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PROCEEDINGS OF THE SEVENTH INTERNATIONAL CONFERENCE ON ENGINEERING COMPUTATIONAL TECHNOLOGY
A Geological Database using the Open-Source Software GRASS GIS
M. Bessho1, T. Ito1 and Y. Chen2
1Faculty of Informatics, Kansai University, Takatsuki, Japan
M. Bessho, T. Ito, Y. Chen, "A Geological Database using the Open-Source Software GRASS GIS", in , (Editors), "Proceedings of the Seventh International Conference on Engineering Computational Technology", Civil-Comp Press, Stirlingshire, UK, Paper 97, 2010. doi:10.4203/ccp.94.97
Keywords: geographic information system, geological database, open-source, GRASS, mine, quarry, mining management, grade distribution.
Our objective is to introduce the open-source software GRASS GIS (geographic resources analysis support system geographic information system) as a geological database for use in the development of mines and quarries. Geological database software places a heavy financial burden on mining or quarry companies. Using GRASS GIS 6.4, grade distributions and mining conditions were considered first, after which some case studies were introduced for limestone quarries.
A map of a mining area describing the mining faces and contour lines is scanned. The scanned image is analyzed to create position coordinates for contour lines. In the case of element concentration distribution, positions corresponding to the attribute value of each element concentration ore mined were checked. The coordinate positions of concentration values were specified by the boring positions. This information was converted into a text file format for individual cases. By importing these files into GRASS GIS, the geological database was created including grade distributions and mining conditions.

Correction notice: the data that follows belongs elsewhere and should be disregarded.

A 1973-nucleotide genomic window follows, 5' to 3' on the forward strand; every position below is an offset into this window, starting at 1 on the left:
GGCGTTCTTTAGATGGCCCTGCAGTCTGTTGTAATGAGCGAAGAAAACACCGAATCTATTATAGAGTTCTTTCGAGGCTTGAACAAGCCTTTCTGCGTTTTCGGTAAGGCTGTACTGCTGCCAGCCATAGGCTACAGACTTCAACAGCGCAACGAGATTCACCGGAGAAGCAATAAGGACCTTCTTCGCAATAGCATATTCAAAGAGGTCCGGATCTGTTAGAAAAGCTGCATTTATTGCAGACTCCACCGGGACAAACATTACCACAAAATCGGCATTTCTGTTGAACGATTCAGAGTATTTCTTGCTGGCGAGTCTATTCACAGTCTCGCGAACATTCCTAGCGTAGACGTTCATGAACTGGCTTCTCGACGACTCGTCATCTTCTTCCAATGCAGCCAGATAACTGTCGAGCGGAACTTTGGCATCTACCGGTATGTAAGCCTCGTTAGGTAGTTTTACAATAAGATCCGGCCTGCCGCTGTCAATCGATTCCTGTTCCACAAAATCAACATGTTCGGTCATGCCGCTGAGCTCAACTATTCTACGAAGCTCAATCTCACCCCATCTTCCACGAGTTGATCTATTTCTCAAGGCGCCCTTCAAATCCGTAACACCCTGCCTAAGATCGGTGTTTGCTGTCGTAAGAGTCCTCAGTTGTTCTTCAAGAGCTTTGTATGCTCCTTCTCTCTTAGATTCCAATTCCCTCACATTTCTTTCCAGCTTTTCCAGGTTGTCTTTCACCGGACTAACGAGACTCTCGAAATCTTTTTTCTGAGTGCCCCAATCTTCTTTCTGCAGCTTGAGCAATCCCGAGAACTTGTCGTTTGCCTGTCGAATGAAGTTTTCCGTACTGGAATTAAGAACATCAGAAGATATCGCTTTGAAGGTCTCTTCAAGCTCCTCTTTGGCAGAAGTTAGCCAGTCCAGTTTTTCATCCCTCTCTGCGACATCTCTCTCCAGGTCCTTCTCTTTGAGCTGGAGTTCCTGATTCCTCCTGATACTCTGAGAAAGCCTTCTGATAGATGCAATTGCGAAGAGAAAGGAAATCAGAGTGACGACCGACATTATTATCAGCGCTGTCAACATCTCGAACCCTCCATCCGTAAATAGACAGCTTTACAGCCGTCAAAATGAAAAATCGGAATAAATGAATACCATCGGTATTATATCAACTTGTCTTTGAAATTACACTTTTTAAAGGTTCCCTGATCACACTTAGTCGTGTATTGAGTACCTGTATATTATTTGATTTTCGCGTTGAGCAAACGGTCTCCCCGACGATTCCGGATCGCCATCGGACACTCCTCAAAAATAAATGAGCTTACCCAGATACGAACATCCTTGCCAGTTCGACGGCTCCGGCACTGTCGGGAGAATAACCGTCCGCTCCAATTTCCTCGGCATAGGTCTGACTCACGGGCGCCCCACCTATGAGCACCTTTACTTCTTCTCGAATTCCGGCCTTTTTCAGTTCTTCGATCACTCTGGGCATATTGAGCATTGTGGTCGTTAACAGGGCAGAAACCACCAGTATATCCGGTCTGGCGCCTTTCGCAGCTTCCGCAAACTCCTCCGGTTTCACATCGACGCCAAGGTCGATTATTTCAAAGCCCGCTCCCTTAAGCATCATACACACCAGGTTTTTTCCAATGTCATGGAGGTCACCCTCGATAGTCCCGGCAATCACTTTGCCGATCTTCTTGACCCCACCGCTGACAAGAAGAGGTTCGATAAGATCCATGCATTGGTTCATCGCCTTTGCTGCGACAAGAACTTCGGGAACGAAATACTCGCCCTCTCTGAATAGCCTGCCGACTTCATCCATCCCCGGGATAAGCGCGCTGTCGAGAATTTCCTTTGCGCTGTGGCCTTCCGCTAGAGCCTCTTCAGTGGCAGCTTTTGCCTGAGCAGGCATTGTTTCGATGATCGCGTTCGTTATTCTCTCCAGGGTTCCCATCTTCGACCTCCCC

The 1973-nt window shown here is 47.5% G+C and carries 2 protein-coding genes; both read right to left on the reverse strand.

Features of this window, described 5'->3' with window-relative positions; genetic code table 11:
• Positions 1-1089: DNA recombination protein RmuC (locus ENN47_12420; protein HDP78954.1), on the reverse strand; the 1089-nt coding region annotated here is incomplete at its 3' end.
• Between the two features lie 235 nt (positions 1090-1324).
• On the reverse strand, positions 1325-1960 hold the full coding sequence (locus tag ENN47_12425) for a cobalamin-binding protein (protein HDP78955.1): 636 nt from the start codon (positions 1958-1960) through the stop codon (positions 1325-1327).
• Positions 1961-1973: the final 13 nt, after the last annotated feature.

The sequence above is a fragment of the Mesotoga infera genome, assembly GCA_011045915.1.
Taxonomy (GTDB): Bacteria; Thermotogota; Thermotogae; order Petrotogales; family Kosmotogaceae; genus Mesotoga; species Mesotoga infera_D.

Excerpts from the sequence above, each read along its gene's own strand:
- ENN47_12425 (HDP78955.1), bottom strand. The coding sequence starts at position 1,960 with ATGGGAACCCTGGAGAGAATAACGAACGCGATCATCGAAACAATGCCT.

Based on the proposed technique, some case studies on the application and analysis of limestone quarries using GRASS GIS were presented.
The quality level of limestone is generally determined not only by the major element but the concentration of trace elements . Distribution of limestone in the mining area was evaluated using multiple databases of concentration patterns. Concentration maps of multiple elements were binarized following the classification based on element concentrations in limestone. The distribution of the purposes was analyzed by an inter-map operation for the two binarized distribution maps.
Mining plans must be able to estimate the distribution of the quality level in the limestone mine with precise control over the product quality. Locations with a small variance of major element concentration within an appropriate surrounding area were extracted from the grade distribution map in the upper level stored in the database. The mean value within the area was calculated and the value was set to the corresponding location in the lower level of the distribution map. Finally, the grade distribution map at the lower level was drawn through interpolation by means of the three-dimensional normal Kriging method between the upper level and the estimated level.
For more useful applications, future work on this method would be to resolve some issues, such as the addition and application of production planning simulations, three-dimensional visualization and analysis of stored database.
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